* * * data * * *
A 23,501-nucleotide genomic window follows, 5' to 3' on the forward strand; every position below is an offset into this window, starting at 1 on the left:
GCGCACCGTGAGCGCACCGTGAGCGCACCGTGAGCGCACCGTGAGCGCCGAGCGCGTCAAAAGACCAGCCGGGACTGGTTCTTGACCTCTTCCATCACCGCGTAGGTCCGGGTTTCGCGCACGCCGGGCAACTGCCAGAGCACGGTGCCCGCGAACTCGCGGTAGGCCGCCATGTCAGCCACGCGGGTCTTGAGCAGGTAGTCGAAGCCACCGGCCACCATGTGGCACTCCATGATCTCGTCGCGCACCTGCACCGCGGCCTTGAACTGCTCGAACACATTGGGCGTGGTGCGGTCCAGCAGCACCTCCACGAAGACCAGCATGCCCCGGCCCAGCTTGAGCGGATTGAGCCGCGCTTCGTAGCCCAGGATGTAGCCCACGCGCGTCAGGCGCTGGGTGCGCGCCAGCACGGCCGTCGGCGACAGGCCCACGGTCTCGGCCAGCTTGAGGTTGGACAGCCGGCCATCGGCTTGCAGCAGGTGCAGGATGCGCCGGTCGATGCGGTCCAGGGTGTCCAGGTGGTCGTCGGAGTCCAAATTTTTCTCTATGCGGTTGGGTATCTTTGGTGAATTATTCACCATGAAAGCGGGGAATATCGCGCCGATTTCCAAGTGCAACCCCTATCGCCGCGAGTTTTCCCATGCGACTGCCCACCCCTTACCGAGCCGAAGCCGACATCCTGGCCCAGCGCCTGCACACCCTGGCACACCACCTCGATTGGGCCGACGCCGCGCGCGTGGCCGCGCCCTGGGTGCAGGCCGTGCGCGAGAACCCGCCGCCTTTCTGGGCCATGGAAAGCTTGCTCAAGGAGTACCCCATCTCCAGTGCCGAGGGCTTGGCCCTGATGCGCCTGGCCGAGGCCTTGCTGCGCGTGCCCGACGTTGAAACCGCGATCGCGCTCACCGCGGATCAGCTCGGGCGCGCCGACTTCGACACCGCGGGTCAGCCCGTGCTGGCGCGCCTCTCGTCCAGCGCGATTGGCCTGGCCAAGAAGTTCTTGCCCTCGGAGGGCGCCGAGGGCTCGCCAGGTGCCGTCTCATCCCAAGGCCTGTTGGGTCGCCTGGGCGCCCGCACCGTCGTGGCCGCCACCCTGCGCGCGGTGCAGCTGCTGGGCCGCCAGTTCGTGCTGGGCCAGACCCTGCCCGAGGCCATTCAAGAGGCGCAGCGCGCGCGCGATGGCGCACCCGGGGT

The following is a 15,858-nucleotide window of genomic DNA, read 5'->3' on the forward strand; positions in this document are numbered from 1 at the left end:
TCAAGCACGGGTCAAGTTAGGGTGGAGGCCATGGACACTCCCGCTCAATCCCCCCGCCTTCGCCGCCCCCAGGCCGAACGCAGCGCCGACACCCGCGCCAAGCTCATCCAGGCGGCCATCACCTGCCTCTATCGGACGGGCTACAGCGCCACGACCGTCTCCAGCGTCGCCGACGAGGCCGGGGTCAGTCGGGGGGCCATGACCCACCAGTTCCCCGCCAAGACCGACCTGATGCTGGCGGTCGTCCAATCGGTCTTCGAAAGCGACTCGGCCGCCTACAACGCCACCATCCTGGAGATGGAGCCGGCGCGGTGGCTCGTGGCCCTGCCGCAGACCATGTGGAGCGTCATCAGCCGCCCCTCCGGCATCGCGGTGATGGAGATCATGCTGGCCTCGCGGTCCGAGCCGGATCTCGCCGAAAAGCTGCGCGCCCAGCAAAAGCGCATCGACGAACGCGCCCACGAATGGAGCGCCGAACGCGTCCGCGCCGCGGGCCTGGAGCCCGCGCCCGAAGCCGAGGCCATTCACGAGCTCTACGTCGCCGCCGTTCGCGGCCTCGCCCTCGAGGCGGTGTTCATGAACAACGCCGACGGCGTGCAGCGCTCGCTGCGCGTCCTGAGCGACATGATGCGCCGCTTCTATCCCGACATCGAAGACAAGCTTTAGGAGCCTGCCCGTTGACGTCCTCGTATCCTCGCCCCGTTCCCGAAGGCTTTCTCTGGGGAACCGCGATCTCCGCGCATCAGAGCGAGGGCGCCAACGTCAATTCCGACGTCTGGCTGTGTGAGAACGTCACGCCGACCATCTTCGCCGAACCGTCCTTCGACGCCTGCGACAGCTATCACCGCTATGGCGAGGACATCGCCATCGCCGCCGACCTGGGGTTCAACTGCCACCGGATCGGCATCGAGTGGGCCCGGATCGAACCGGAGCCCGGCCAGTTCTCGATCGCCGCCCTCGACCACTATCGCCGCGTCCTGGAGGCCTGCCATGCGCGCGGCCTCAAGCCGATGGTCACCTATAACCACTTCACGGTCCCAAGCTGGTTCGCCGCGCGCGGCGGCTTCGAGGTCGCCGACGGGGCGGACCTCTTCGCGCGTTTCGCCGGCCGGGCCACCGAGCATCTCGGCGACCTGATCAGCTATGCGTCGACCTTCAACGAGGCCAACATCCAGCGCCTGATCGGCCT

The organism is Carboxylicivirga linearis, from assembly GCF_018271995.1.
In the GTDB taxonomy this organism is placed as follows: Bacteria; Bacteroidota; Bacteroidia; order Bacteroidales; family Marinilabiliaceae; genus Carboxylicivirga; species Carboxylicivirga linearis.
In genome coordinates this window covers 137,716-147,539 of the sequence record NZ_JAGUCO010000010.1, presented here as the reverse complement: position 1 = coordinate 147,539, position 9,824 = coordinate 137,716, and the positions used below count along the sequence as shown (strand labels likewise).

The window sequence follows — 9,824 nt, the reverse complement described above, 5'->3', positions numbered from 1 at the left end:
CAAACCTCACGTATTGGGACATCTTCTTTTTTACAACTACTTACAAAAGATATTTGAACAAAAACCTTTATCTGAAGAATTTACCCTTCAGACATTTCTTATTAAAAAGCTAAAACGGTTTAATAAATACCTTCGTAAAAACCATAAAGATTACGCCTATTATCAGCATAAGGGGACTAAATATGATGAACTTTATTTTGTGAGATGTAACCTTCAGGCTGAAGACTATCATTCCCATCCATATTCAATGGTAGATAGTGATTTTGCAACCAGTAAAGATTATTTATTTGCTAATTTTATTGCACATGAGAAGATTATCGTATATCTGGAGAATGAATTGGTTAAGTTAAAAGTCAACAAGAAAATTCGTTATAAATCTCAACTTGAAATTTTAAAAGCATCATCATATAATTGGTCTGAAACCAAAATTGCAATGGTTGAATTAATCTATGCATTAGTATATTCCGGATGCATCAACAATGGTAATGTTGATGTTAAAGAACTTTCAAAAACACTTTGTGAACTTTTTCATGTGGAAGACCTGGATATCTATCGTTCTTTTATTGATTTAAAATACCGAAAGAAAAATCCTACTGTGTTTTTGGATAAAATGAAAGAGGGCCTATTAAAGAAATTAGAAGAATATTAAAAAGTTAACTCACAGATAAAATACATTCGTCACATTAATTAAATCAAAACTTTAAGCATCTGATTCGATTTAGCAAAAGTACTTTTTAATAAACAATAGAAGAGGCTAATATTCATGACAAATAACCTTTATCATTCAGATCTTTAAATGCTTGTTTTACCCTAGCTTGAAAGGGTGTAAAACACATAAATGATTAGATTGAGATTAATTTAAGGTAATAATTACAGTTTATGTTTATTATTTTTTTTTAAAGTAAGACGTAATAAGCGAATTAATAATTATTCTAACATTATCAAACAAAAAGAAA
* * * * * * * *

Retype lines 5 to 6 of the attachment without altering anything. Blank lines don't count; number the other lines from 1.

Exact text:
The organism is Carboxylicivirga linearis, from assembly GCF_018271995.1.
In the GTDB taxonomy this organism is placed as follows: Bacteria; Bacteroidota; Bacteroidia; order Bacteroidales; family Marinilabiliaceae; genus Carboxylicivirga; species Carboxylicivirga linearis.